Southern stingrays range in size from 6 inches to 6 ft across and often weighing in over 100 lbs. Stingrays spend almost all their time focused on the bottom. They have only two predators, Man and hammer head sharks. Stingrays give live birth and are not maternal at all. For a few really weird exceptions stingrays are not deadly to humans. If a person were to figure out how to get stung by the barb found on the top of the tail that is about .5 to 3 inches long, then, they may wish they were dead due to the excruciating pain that the infectious mucous on the barb is guaranteed to deliver.
Southern Stingrays On The Flats
Many don’t know it but the Southern Stingray has a very important roll on the shallow flats and flats fishermen should pay attention to their every move. Which is the reason for this Fishing Key West blog post.
Here in Key West, southern stingrays are just about everywhere. When the tide is coming in our going out anyone flats fishing in the shallows will see a southern stingray foraging for lunch or dinner. Food source comprises mostly of crabs, shrimp, miscellaneous crustaceans and the dead or dying. They are the hoover vacuum of the flats. With all the activity of foraging the stingray also keeps things fresh in the grasses, dusting things off and being a part of the natural grooming process on the flats helping to keep them healthy.
As the stingray forages it creates what we call a mud. The “mud” is an area of turned up bottom that has been fluffed by the stingrays wings as they are in the process of looking for a snack. These muds have time lines. A stingray making a mud is “fresh”. A stingray mud that is not longer being made is “older” and so on.
For flats fishermen the mud is Something to really look out for. I equate it to a flag on the flats. As the mudding stingray is impossible to miss. In some examples I have seen them make such a mess it looked like a boat just took off in that location.
Button To Stingray Video On Facebook Page
Using Stingrays For Flats Fishing
Now, here is the good part. The mudding stingray is just like a portable chum bag on the flats to the rest of the predators that are looking for a snack. While they are fluffing and mudding, little shrimps and crabs are getting the hell out of the way of inevitable death by vacuum. Scooting out in the mud they cannot see till they get to the edge. Then it may be too late. As they flee to the clear waters there are predators lying in wait.
I often tell the captains I have trained as flats fishing guides.
“Never pass up a perfectly good mudding stingray. You just never know what might be behind them.”
Stingrays On The Flats Winter Time
From the months of November through April as the water is cooler is my favorite time to target the mudding stingray when I am flats fishing. First off, they are easy to find in the wind. In certain areas on specific flats its almost a guarantee for my angler to have a nice shot at a jack crevalle or even a bonus of a permit or smaller mutton snapper in the winter. Either way it’s a great fight on light tackle. This time of the year I typically have a mid water or top water lure ready to roll with a crab on a light spinner as back up. Using a lure is good as it will not immediately dive into the grass or make a Ker Plunk presentation spooking the ray or worse yet the targeted fish like a jig will. The crab is for the permit that might be tailing behind the ray.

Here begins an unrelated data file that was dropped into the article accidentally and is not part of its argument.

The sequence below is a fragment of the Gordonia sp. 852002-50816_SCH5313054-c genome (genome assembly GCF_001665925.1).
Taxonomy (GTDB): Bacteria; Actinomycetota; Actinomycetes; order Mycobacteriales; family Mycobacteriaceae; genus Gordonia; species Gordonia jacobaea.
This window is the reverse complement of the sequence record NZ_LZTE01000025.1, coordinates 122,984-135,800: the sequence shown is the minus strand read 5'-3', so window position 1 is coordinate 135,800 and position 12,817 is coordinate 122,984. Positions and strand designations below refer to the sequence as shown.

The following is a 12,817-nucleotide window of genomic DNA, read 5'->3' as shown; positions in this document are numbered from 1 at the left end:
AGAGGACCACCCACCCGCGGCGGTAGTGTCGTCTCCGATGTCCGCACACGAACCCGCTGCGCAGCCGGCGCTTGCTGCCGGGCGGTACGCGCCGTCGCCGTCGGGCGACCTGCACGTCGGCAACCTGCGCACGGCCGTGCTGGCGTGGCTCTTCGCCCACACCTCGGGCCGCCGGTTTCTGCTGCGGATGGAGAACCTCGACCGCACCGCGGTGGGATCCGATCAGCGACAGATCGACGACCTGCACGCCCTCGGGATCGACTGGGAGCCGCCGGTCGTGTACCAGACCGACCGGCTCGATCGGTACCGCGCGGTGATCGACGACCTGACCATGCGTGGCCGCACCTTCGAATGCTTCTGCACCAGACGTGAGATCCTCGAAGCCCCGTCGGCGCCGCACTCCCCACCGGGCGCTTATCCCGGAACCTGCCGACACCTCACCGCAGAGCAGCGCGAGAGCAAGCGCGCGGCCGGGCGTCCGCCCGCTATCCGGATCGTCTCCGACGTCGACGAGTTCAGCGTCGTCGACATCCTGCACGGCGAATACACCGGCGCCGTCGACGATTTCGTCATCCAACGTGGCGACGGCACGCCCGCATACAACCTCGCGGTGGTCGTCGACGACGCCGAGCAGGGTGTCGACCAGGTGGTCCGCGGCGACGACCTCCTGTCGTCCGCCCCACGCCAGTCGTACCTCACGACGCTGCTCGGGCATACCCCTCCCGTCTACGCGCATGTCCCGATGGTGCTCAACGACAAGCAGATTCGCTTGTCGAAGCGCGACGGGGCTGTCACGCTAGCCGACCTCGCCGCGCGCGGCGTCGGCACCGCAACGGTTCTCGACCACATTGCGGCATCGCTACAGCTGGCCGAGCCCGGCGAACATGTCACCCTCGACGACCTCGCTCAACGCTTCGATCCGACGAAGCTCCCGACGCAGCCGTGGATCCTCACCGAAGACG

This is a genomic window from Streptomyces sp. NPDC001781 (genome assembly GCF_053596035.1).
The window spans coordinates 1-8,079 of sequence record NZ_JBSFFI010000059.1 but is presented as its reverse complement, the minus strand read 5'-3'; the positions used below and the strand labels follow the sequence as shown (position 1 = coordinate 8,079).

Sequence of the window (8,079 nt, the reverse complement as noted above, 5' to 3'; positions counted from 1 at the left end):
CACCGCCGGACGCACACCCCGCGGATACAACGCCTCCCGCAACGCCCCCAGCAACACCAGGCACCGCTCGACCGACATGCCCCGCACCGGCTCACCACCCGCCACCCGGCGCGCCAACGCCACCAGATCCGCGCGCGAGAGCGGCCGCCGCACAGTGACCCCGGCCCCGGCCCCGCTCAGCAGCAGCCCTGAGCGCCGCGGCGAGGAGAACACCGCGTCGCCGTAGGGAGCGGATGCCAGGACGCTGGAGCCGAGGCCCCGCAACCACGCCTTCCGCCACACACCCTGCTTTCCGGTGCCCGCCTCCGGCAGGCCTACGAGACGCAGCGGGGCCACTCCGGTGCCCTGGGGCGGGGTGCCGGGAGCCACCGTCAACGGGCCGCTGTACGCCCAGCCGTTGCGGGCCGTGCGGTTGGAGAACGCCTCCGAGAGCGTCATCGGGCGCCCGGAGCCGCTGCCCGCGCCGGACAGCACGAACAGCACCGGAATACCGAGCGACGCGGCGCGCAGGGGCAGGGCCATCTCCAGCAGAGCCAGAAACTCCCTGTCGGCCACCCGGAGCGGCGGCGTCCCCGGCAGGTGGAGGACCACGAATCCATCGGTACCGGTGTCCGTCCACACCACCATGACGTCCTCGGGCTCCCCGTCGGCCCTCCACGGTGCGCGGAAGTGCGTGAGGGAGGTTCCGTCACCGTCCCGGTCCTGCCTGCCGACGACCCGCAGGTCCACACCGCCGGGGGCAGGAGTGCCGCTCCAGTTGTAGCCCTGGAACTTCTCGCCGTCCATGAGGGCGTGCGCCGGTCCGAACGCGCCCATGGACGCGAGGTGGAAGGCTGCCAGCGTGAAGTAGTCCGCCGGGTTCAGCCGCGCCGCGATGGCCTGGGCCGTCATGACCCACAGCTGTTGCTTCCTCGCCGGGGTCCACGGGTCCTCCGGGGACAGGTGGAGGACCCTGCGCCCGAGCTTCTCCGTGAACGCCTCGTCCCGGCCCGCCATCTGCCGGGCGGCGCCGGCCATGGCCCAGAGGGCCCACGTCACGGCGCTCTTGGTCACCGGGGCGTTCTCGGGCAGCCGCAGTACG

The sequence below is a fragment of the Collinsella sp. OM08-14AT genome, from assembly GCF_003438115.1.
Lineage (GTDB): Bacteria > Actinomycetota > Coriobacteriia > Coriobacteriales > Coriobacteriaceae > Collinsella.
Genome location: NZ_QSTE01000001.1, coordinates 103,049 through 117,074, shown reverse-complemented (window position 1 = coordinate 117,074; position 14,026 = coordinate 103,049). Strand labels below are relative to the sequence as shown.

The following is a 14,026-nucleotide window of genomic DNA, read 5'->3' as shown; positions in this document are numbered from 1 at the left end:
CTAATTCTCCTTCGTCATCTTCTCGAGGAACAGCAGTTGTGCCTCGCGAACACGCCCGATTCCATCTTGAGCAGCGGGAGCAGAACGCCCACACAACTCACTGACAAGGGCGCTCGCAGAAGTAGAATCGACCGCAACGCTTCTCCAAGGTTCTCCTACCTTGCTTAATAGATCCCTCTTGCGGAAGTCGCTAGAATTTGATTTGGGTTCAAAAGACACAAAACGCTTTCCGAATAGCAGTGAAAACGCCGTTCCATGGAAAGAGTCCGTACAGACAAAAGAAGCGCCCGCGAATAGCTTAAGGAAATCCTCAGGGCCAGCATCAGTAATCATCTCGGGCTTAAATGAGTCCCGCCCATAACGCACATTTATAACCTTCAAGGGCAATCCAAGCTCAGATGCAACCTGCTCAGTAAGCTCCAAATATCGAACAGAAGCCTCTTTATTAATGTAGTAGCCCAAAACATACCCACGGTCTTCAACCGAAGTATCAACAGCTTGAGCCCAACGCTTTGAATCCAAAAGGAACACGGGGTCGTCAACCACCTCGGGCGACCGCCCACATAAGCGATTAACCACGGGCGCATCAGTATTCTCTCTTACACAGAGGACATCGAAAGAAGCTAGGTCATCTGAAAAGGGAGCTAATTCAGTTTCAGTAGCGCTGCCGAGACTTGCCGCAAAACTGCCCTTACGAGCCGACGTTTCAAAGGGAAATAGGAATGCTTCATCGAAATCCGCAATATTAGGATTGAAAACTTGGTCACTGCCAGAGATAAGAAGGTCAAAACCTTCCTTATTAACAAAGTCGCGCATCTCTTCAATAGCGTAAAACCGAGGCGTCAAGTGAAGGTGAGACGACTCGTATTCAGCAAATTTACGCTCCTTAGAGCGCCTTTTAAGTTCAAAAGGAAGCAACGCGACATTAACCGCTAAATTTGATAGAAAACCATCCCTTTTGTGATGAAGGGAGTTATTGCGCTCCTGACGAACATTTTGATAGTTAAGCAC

One thing to remember, these predators following the rays while they are on the flats are on Red Alert to anything that even resembles food they will pounce on a well casted lure or crab. I have my anglers cast past making a track behind the stingray on the retrieve for best results. Varying the speed of the retrieve is also helpful to get the predator on track to tackling the lure.
I really like the MirroLure MirroDine xl for this.
For my fly fishermen the Merkin crab is excellent for all three species mentioned above. Targeting should be just off the back of the ray.
Here Are My Favorite Artificials
Stingrays On The Flats Summer and Fall
In the spring time some dynamics will change. Mostly in reference to the targeted species. I seem to get more shots at permit and mutton snappers with the introduction of bonefish joining the mix as well as the jacks. Makes for a pretty wide open shot.
Through the summer and fall my main thought when I see a stingray is to watch really closely for bonefish and be ready to make the shot. The bonefish have very low attention spans and haste will certainly make waste for an excellent opportunity to get one to eat. Bonefish typically flank the rays mud and will dart in and out looking for the snack. I instruct my anglers to cast the shrimp or jig just behind and past the ray so we can work it through the mud. This almost always results in a hookup.
For my fly fishermen bonefishing behind rays I recommend matching the bottom color with a shrimp patern. A little larger fly than normal making it easy to find.
One of the first things a flats fishing guide learns is to look for muds. Stingrays on the flats make it easy and can be very rewarding. I hope this little article unlocked a piece of it for you. If you would like to book me for a fishing charter please feel free to call.
Tight lines – Tip Up!
Capt. Steven Lamp